Implementing early rehabilitation and mobilisation for children in UK paediatric intensive care units: the PERMIT feasibility study

Barnaby R. Scholefield*, Julie C. Menzies, Jennifer McAnuff, Jacqueline Y. Thompson, Joseph Charles Manning, Richard G. Feltbower, Michelle Geary, Sophie Lockley, Kevin P. Morris, David J. Moore, Nazima Pathan, Fenella J. Kirkham, Robert Forsyth, Tim Rapley

*Corresponding author for this work

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Abstract

Early rehabilitation and mobilisation encompass patient-tailored interventions, delivered within intensive care, but there are few studies in children and young people within paediatric intensive care units. To explore how healthcare professionals currently practise early rehabilitation and mobilisation using qualitative and quantitative approaches; co-design the Paediatric Early Rehabilitation and Mobilisation during InTensive care manual of early rehabilitation and mobilisation interventions, with primary and secondary patient-centred outcomes; explore feasibility and acceptability of implementing the Paediatric Early Rehabilitation and Mobilisation during InTensive care manual within three paediatric intensive care units. Mixed-methods feasibility with five interlinked studies (scoping review, survey, observational study, codesign workshops, feasibility study) in three phases. United Kingdom paediatric intensive care units. Children and young people aged 0-16 years remaining within paediatric intensive care on day 3, their parents/guardians and healthcare professionals. In Phase 3, unit-wide implementation of manualised early rehabilitation and mobilisation. Phase 1 observational study: prevalence of any early rehabilitation and mobilisation on day 3. Phase 3 feasibility study: acceptability of early rehabilitation and mobilisation intervention; adverse events; acceptability of study design; acceptability of outcome measures. Searched Excerpta Medica Database, Cumulative Index to Nursing and Allied Health Literature, MEDLINE, PEDro, Open grey and Cochrane CENTRAL databases. Narrative synthesis. In the scoping review we identified 36 full-text reports evaluating rehabilitation initiated within 7 days of paediatric intensive care unit admission, outlining non-mobility and mobility early rehabilitation and mobilisation interventions from 24 to 72 hours and delivered twice daily. With the survey, 124/191 (65%) responded from 26/29 (90%) United Kingdom paediatric intensive care units; the majority considered early rehabilitation and mobilisation a priority. The observational study followed 169 patients from 15 units; prevalence of any early rehabilitation and mobilisation on day 3 was 95.3%. We then developed a manualised early rehabilitation and mobilisation intervention informed by current evidence, experience and theory. All three sites implemented the Paediatric Early Rehabilitation and Mobilisation during InTensive care manual successfully, recruited to target (30 patients recruited) and followed up the patients until day 30 or discharge; 21/30 parents consented to complete additional outcome measures. The findings represent the views of National Health Service staff but may not be generalisable. We were unable to conduct workshops and interviews with children, young people and parents to support the Paediatric Early Rehabilitation and Mobilisation during InTensive care manual development due to pandemic restrictions. A randomised controlled trial is recommended to assess the effectiveness of the manualised early rehabilitation and mobilisation intervention. A definitive cluster randomised trial of early rehabilitation and mobilisation in paediatric intensive care requires selection of outcome measure and health economic evaluation. The study is registered as PROSPERO CRD42019151050. The Phase 1 observational study is registered Clinicaltrials.gov NCT04110938 (Phase 1) (registered 1 October 2019) and the Phase 3 feasibility study is registered NCT04909762 (Phase 3) (registered 2 June 2021). This award was funded by the National Institute for Health and Care Research (NIHR) Health Technology Assessment programme (NIHR award ref: 17/21/06) and is published in full in ; Vol. 27, No. 27. See the NIHR Funding and Awards website for further award information.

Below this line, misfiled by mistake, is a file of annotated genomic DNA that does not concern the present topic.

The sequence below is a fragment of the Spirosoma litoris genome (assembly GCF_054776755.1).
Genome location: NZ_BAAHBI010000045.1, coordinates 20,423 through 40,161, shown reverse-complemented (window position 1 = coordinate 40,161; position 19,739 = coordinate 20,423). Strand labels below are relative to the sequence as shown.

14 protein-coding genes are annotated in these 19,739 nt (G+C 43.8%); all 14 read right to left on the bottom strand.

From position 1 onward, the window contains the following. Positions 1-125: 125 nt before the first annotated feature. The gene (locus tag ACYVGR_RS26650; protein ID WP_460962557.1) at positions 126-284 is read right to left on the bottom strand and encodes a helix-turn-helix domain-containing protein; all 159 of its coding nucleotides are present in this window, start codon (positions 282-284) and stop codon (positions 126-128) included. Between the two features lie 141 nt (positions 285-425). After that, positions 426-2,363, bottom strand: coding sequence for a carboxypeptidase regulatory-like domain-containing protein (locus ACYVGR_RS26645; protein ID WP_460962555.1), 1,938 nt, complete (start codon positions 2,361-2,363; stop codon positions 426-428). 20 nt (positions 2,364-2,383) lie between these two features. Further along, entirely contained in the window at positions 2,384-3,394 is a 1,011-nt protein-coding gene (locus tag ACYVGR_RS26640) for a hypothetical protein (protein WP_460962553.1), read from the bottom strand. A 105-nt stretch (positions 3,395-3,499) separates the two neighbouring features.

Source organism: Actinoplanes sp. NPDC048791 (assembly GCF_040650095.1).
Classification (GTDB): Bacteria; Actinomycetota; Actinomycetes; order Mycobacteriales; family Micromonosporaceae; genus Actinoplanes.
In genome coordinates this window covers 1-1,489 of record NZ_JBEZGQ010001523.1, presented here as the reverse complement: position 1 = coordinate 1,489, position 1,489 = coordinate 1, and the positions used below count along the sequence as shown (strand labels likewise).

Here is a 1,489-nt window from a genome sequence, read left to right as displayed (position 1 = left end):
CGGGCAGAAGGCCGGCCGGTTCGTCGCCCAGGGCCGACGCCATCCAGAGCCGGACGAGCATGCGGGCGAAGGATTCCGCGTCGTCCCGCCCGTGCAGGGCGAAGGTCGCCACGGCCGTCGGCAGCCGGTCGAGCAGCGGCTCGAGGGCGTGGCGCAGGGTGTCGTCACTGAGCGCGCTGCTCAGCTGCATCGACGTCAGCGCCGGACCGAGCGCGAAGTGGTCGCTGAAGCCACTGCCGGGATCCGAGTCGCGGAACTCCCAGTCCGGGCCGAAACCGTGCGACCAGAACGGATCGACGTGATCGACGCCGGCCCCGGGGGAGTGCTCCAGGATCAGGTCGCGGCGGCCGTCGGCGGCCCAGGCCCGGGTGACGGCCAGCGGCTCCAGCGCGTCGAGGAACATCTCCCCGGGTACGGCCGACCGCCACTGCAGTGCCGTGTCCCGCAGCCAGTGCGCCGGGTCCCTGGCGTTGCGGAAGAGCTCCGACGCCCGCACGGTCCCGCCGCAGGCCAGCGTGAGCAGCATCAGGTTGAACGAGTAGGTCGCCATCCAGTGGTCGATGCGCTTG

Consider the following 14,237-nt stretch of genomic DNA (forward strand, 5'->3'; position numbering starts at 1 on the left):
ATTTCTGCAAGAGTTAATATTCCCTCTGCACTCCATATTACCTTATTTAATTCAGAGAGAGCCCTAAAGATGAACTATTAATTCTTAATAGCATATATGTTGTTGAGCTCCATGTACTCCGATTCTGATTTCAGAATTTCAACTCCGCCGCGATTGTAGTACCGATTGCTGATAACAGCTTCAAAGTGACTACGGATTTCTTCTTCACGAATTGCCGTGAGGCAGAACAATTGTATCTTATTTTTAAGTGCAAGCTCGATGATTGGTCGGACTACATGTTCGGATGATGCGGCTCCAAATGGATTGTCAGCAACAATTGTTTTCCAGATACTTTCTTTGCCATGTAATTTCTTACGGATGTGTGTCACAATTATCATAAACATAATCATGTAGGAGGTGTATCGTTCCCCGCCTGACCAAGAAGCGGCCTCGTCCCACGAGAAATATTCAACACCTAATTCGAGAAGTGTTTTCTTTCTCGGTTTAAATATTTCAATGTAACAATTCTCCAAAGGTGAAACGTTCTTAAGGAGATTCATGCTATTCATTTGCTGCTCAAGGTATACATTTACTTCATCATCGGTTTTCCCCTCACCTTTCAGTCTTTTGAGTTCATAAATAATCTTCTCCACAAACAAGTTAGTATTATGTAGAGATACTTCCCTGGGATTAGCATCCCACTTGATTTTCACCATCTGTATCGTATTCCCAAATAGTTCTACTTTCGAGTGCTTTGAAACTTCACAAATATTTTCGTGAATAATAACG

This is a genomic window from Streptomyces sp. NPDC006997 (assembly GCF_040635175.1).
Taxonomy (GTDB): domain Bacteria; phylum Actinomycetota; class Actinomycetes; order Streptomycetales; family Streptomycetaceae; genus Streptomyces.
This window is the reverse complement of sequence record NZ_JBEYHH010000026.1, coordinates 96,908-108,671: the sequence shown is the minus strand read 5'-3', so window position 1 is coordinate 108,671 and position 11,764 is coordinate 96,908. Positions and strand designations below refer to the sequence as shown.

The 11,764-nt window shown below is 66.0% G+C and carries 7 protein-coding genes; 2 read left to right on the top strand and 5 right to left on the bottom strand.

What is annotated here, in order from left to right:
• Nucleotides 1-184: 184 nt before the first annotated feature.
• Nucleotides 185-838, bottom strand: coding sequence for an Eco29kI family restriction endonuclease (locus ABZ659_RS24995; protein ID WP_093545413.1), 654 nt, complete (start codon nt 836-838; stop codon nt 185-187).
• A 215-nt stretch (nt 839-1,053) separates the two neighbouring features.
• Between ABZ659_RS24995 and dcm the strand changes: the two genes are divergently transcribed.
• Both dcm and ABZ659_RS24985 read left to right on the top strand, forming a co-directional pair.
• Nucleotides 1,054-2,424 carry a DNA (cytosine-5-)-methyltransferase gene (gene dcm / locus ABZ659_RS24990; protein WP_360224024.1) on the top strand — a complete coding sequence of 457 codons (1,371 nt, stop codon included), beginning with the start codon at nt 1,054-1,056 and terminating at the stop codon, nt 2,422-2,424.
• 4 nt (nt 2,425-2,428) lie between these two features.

Original languageEnglish
Pages (from-to)1-155
Number of pages155
JournalHealth technology assessment (Winchester, England)
Volume27
Issue number27
DOIs
Publication statusPublished - 1 Nov 2023

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